Is Advertising Really The Same As Marketing?

When you think of marketing, what comes to mind? Do you think about creating glossy brochures, if a television ad campaign would work or if a newspaper ad is better? If so, you are confusing marketing with advertising.

In reality, advertising is only a small part of the activity called Marketing. Marketing encompasses the complete conceptualization of a product or service from research, design, creation and refinement of the product, advertising, sales and delivery. Each of these phases operates independently, but collectively, to achieve success in the sale of the product or service and improve the reputation of the company.

Hopefully, you’ve seen that advertising is just one component of the marketing process – it’s the delivery of the message through various means to promote and sell the product. Done right, the advertising process involves reviewing market research and developing and analyzing strategies to create ads that appeal to your target audience.

The advertising strategy consists of determining the appropriate medium to use, the times and the frequency. When considering where to advertise, most companies immediately think of newspaper, magazine, television and radio campaigns; However, there are many other advertising channels available, including mailboxes (flyers), flyers on community billboards or bulletin boards, community group sponsorships, sms or text messaging, and of course online and internet marketing (email, ppc, banner ad, social media).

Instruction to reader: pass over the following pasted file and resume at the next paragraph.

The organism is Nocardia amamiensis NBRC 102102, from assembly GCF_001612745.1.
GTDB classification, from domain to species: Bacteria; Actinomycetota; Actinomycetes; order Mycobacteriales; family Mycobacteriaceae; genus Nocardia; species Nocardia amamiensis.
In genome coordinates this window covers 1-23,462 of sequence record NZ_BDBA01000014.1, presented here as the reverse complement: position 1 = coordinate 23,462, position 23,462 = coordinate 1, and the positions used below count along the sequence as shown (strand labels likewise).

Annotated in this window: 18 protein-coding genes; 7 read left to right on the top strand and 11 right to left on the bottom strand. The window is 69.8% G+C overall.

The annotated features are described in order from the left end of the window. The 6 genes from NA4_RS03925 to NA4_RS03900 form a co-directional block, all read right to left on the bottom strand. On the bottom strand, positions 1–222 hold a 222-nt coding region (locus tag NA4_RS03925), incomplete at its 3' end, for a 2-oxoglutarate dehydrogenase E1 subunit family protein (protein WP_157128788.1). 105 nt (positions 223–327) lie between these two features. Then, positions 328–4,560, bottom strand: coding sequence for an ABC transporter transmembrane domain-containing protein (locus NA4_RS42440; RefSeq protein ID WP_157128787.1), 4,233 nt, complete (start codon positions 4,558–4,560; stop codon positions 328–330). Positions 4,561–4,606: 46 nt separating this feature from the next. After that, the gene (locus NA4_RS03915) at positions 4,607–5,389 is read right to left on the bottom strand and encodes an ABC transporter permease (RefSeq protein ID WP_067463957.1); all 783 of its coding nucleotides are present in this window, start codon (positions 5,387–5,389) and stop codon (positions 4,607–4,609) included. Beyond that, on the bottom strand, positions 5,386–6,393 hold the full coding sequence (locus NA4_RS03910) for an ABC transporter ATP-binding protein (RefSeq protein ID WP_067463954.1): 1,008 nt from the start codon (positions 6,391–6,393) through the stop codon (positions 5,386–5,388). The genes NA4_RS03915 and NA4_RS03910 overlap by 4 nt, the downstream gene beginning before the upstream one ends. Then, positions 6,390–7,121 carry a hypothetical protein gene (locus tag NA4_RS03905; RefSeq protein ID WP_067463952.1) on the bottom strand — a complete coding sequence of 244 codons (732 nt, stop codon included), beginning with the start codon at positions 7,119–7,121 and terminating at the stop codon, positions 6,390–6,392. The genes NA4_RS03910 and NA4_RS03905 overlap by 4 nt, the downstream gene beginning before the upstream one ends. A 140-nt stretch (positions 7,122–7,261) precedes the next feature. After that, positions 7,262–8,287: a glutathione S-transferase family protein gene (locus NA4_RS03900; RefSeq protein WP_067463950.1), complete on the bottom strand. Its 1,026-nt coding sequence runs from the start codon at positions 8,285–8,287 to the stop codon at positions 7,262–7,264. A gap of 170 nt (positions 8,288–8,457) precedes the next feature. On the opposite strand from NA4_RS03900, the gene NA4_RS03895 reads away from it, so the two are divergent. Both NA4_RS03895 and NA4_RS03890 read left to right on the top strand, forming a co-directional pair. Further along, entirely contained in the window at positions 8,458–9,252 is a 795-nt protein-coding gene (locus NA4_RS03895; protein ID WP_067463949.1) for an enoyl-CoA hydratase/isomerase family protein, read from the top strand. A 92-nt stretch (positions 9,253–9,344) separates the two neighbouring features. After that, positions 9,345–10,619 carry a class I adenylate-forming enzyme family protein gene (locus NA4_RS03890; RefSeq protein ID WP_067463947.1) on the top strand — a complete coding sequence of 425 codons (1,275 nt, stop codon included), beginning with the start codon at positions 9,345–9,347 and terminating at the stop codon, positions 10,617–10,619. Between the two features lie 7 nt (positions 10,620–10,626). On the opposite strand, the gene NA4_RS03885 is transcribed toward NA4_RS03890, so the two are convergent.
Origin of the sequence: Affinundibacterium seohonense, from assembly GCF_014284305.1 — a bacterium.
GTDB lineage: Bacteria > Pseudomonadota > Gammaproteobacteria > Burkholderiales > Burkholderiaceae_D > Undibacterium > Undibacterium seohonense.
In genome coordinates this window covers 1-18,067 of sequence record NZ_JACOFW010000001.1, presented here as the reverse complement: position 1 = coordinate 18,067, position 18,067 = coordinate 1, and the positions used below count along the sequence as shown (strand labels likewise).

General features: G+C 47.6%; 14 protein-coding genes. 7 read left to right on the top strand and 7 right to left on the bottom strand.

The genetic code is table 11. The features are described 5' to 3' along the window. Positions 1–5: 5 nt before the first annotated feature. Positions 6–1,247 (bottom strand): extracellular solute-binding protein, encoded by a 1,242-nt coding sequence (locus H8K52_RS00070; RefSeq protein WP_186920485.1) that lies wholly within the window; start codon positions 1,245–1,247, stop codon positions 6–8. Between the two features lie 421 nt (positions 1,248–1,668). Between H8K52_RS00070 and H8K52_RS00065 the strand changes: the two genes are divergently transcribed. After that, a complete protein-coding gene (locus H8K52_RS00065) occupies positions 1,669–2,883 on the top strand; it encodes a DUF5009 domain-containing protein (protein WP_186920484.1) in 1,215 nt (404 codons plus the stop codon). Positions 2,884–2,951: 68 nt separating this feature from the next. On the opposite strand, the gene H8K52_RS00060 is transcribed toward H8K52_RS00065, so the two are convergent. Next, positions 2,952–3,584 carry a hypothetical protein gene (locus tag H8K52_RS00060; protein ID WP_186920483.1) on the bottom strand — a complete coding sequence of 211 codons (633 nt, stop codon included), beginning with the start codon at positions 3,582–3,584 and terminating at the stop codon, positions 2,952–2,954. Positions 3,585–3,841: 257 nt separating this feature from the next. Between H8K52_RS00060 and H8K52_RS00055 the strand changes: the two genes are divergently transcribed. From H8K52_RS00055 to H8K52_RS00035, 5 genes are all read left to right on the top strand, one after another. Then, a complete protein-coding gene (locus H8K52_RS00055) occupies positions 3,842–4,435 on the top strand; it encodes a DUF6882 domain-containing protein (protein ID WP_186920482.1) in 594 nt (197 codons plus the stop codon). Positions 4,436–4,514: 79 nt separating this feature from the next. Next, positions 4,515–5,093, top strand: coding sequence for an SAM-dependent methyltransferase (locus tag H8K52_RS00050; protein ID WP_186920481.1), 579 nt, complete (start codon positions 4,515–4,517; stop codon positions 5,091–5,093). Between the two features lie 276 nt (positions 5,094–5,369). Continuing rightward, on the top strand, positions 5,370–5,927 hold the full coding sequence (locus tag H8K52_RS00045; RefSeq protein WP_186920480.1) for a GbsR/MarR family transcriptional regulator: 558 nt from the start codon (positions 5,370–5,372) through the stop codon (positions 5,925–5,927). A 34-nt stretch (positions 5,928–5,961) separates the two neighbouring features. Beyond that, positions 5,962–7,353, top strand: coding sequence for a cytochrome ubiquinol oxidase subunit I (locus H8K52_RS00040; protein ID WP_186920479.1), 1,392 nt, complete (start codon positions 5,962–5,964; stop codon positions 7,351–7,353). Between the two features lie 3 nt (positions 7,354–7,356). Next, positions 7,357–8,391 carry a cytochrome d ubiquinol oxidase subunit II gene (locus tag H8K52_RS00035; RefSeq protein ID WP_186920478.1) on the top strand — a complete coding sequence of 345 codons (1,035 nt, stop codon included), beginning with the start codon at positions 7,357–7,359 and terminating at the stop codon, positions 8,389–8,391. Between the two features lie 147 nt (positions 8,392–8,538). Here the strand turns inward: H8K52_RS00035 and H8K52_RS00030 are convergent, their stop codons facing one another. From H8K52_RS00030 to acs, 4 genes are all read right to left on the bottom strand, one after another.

Possibly the most important factor in developing an advertising strategy is determining the best (and most effective) channels for reaching your target audience (the people who will buy your product or service). It is the marketing process that will define your target audience and their preferences and it is the advertising strategy that details which medium to use to convey the message.

By understanding the difference between advertising and marketing, you can determine the best place to spend your time and money to get the most out of it. For example, initially branding the product may not be as important as communicating with the customer to educate them about your company’s unique offerings and discover what your customer is really looking for.

Savvy business owners will take the time to develop a marketing strategy so they can understand their target audience, what benefits their offering should deliver to the customer, and the best places to reach the target audience, among other things.

Armed with this information, effective and powerful advertising campaigns can be developed.

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